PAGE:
The group conducts research on organisms and processes of commercial and environmental importance, embracing experimental approaches that encompass genomics, molecular biology, biochemistry and physiology. Commercial applications range from natural products discovery and creation of novel antimicrobials and biopesticides, sustainable methods of reducing food spoilage, microbes involved in biofuel production, and uses of microbes in bioremediation of polluted environments. Our fundamental research provides evidence for the underlying molecular and physiological processes that affect animal behaviour and physiology. Research into the physiological performance and productivity of crops and natural plant populations in response to abiotic (drought, salinity, ground-level ozone and other environmental pollutants) and biotic (insects, pathogens) stressors is directed towards the development of functional molecular markers. Microbial studies incorporate fundamental research on secondary metabolites, plant-microbe interactions (beneficial and pathogenic), microbial communities in soils and aquatic fungi.
We collaborate nationally and globally with a range of research partners that include Universities, government institutes and industry. Our research is driven by the desire to inform the development of new biological systems which can be designed to address key global challenges pertaining to health, food, energy and water security. The applied nature of our work has led to the formation of successful University spin out companies (e.g. geneiuslabs) that offer graduate employment opportunities and make a substantial contribution to the local economy. Our research interests are reflected in the teaching we deliver at both UG and MSc level.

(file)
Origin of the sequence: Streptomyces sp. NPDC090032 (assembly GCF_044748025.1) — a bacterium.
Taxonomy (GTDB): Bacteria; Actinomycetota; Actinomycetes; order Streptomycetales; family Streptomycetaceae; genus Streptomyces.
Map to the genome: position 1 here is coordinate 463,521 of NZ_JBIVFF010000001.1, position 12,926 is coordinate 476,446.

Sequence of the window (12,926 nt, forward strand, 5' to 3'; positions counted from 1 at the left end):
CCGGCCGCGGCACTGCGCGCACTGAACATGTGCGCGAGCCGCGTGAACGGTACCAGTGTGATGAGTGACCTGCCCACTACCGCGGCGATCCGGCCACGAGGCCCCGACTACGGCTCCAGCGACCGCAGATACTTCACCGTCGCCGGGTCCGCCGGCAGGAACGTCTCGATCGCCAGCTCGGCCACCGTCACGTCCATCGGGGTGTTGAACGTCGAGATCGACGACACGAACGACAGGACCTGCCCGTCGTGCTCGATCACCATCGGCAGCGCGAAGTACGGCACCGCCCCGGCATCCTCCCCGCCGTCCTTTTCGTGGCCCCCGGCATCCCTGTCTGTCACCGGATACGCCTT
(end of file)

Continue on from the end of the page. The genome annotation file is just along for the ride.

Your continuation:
Our research laboratories are based in the Newcastle Institute for Research on Sustainability (NIReS), Devonshire Building, and include well-equipped molecular laboratories for PCR and qPCR amplification, fluorescence in situ hybridization (FISH), and facilities for production of novel recombinant proteins, including protein engineering. Microbiological laboratories are equipped to Category 2 standard. We have state-of-the-art equipment for profiling plant leaf gas exchange and light use efficiency, high performance liquid chromatography, fluorescence and light microscopy and easy access to central facilities for confocal and electron microscopy, DNA sequencing, microarray analyses and proteomics. We also have a suite of licenced controlled environment rooms for growing transgenic plants and for housing quarantine invertebrate pests.
We invite contact from interested individuals for research collaboration.
Specific research projects within the group include:
• Peptide-PNA conjugates as species-specific antimicrobials
• Antisense-based antimicrobial screens
• Detection and description of microbes and microbial communities in food and environmental samples using next generation sequencing
• The use of microbes and plants to clean up contaminated environments
• Inhibition of microbial food spoilage with ozone and other environmentally sustainable treatments
• Plant-pathogen interactions and decomposition of plant matter
• Molecular systematics and evolutionary phylogeny of environmentally important microbes
• Bioengineering Crassulacean acid metabolism (CAM) to improve plant water-use efficiency
• Exploiting the potential of CAM plants as second generation biofuel feedstocks
• Development of novel biopesticides and investigating effects on non-target beneficial organisms
• Understanding the effects of low-level ozone pollution on crops, natural vegetation and pollinators
• Functional genomics of plant responses to abiotic and biotic stressors
• Neural and endocrine mechanisms that underpin feeding behaviour, metabolism and reproduction in vertebrates